The real secret of Carruades’ performance is still very much linked to how far it rose from such humble beginnings.

The returns on investment for buyers of Carruades between 2004 and 2008 are astonishing; 527% for the ‘04, 289% for the ‘05, 217% for the ‘06, 161% for the ‘07 and 211% for the ‘08. Against appreciation like that it’s little wonder Carruades is still able to offer a sizeable return over a decade.

Nonetheless, as Gibbs pointed out, if this seems good, if this were being written even three years ago, “Carruades would’ve been a lot higher.”

Yet it is Mouton which offers not only the best average return of the last 10 years for the second wines but also from all 50 of the wines from the Left and Right Banks and Sauternes Liv-ex examined in its recent report.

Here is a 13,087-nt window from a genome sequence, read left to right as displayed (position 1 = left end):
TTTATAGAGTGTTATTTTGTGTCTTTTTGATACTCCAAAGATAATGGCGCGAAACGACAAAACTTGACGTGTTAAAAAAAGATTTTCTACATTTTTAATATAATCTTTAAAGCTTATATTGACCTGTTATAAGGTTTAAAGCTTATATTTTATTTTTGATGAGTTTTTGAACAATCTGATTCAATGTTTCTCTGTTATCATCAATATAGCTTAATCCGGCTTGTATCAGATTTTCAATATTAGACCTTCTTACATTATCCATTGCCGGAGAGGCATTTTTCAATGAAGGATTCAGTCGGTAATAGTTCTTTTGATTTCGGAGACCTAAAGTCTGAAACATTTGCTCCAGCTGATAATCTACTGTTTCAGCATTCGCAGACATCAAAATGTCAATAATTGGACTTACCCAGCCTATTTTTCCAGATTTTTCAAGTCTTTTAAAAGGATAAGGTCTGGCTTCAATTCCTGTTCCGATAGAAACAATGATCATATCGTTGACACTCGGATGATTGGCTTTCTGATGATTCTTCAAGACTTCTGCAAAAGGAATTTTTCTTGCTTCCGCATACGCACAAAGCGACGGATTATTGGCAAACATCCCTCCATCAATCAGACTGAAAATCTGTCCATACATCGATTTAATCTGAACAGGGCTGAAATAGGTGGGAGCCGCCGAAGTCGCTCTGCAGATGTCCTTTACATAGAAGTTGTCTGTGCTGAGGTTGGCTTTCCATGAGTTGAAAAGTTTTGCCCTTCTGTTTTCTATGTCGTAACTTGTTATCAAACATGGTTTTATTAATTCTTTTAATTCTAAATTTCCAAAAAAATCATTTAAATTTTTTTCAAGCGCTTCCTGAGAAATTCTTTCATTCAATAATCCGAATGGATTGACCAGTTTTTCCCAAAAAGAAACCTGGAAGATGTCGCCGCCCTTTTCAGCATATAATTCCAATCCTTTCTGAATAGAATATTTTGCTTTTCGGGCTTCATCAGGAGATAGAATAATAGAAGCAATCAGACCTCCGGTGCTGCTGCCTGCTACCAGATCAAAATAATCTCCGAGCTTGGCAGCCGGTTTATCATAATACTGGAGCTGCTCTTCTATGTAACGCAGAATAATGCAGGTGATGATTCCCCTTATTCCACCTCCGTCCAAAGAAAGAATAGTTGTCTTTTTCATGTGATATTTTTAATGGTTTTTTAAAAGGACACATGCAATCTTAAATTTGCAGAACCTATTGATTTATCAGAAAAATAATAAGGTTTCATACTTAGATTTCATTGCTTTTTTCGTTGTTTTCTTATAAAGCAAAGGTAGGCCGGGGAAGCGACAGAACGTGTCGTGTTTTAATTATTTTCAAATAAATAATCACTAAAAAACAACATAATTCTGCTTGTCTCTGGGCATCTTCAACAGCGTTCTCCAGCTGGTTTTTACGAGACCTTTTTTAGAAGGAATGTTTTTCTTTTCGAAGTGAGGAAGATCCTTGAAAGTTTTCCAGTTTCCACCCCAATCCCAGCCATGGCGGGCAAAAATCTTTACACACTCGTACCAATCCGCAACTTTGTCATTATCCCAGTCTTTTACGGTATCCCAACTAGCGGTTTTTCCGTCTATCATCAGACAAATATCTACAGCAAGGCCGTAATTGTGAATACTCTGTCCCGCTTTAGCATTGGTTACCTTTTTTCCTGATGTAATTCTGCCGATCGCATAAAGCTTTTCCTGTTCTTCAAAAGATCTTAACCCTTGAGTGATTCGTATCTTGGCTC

With an average bottle price of €116 it has shown a 73% return over the last 10 years, with only its 2010 vintage (at €128 p/b ex-merchant the most expensive) showing a negative return of -11%.

Even the 2013 has returned an 11% gain while the 2008 can boast a 178% return and the 2009 58%. It has gone from being one of the most expensive second wines to the second cheapest yet its success is two-fold.

With Mouton being the first growth of the moment, “taking the mantle from Lafite,” as Gibbs pointed out, part of this success is down to simple consumer demand. The second answer is of course cost and it is noticeable that Mouton’s bottle prices are the ones that have changed least since the second wine surge began.

“Petit Mouton’s performance is down to its pricing,” said Gibbs, “it hasn’t taken it too far away from its origins. It’s not such an extreme change.”

Whereas Carruades nearly doubled from 2004 to 2005 going from €25 to €49 a bottle ex-merchant and then jumping again between 2008 and 2009 from €54 to €198, Petit Mouton rose rather more placidly in the same brackets from €40 to €52 between 04/05 and then €44 to €76 in 08/09.

Despite the ups and downs there is no doubt that the second wines have “come a long way,” driven by the brand power of their parent grand vins.